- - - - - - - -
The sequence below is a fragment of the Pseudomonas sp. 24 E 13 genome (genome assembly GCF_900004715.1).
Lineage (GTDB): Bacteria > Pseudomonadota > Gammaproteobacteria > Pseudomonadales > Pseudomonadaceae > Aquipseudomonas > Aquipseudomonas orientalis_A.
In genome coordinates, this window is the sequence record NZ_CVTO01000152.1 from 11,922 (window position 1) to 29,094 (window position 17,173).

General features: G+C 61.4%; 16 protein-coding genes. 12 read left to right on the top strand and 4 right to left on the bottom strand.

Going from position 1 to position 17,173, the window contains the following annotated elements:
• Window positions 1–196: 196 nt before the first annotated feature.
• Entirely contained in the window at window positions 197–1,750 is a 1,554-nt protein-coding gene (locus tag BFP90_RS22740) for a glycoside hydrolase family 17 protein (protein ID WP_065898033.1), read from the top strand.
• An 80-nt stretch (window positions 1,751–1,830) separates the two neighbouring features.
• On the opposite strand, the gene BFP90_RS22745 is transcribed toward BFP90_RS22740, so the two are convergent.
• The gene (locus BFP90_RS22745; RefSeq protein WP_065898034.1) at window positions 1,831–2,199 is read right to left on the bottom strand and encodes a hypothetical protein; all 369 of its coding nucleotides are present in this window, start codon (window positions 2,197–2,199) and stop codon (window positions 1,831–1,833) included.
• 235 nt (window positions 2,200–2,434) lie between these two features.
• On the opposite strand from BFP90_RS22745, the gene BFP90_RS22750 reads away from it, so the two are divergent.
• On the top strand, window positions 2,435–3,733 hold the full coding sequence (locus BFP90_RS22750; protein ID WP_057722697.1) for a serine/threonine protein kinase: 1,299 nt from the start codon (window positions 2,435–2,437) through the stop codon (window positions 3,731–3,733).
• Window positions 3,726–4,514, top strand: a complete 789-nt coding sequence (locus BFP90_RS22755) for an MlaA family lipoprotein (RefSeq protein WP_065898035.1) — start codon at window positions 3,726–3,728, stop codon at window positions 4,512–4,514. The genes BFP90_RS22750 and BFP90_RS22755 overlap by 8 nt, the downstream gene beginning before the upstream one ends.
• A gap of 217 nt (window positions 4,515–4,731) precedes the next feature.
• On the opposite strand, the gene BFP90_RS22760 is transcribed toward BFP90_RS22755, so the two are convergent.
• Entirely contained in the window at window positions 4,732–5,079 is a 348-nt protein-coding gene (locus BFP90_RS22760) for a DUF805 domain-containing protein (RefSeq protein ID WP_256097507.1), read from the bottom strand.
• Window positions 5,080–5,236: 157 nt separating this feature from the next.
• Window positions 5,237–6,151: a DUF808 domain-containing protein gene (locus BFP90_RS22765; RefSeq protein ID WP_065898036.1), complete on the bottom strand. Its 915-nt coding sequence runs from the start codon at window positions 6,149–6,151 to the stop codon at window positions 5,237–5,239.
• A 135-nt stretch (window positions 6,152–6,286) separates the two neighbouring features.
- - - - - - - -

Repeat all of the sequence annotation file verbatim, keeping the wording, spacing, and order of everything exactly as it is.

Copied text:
The sequence below is a fragment of the Pseudomonas sp. 24 E 13 genome (genome assembly GCF_900004715.1).
Lineage (GTDB): Bacteria > Pseudomonadota > Gammaproteobacteria > Pseudomonadales > Pseudomonadaceae > Aquipseudomonas > Aquipseudomonas orientalis_A.
In genome coordinates, this window is the sequence record NZ_CVTO01000152.1 from 11,922 (window position 1) to 29,094 (window position 17,173).

General features: G+C 61.4%; 16 protein-coding genes. 12 read left to right on the top strand and 4 right to left on the bottom strand.

Going from position 1 to position 17,173, the window contains the following annotated elements:
• Window positions 1–196: 196 nt before the first annotated feature.
• Entirely contained in the window at window positions 197–1,750 is a 1,554-nt protein-coding gene (locus tag BFP90_RS22740) for a glycoside hydrolase family 17 protein (protein ID WP_065898033.1), read from the top strand.
• An 80-nt stretch (window positions 1,751–1,830) separates the two neighbouring features.
• On the opposite strand, the gene BFP90_RS22745 is transcribed toward BFP90_RS22740, so the two are convergent.
• The gene (locus BFP90_RS22745; RefSeq protein WP_065898034.1) at window positions 1,831–2,199 is read right to left on the bottom strand and encodes a hypothetical protein; all 369 of its coding nucleotides are present in this window, start codon (window positions 2,197–2,199) and stop codon (window positions 1,831–1,833) included.
• 235 nt (window positions 2,200–2,434) lie between these two features.
• On the opposite strand from BFP90_RS22745, the gene BFP90_RS22750 reads away from it, so the two are divergent.
• On the top strand, window positions 2,435–3,733 hold the full coding sequence (locus BFP90_RS22750; protein ID WP_057722697.1) for a serine/threonine protein kinase: 1,299 nt from the start codon (window positions 2,435–2,437) through the stop codon (window positions 3,731–3,733).
• Window positions 3,726–4,514, top strand: a complete 789-nt coding sequence (locus BFP90_RS22755) for an MlaA family lipoprotein (RefSeq protein WP_065898035.1) — start codon at window positions 3,726–3,728, stop codon at window positions 4,512–4,514. The genes BFP90_RS22750 and BFP90_RS22755 overlap by 8 nt, the downstream gene beginning before the upstream one ends.
• A gap of 217 nt (window positions 4,515–4,731) precedes the next feature.
• On the opposite strand, the gene BFP90_RS22760 is transcribed toward BFP90_RS22755, so the two are convergent.
• Entirely contained in the window at window positions 4,732–5,079 is a 348-nt protein-coding gene (locus BFP90_RS22760) for a DUF805 domain-containing protein (RefSeq protein ID WP_256097507.1), read from the bottom strand.
• Window positions 5,080–5,236: 157 nt separating this feature from the next.
• Window positions 5,237–6,151: a DUF808 domain-containing protein gene (locus BFP90_RS22765; RefSeq protein ID WP_065898036.1), complete on the bottom strand. Its 915-nt coding sequence runs from the start codon at window positions 6,149–6,151 to the stop codon at window positions 5,237–5,239.
• A 135-nt stretch (window positions 6,152–6,286) separates the two neighbouring features.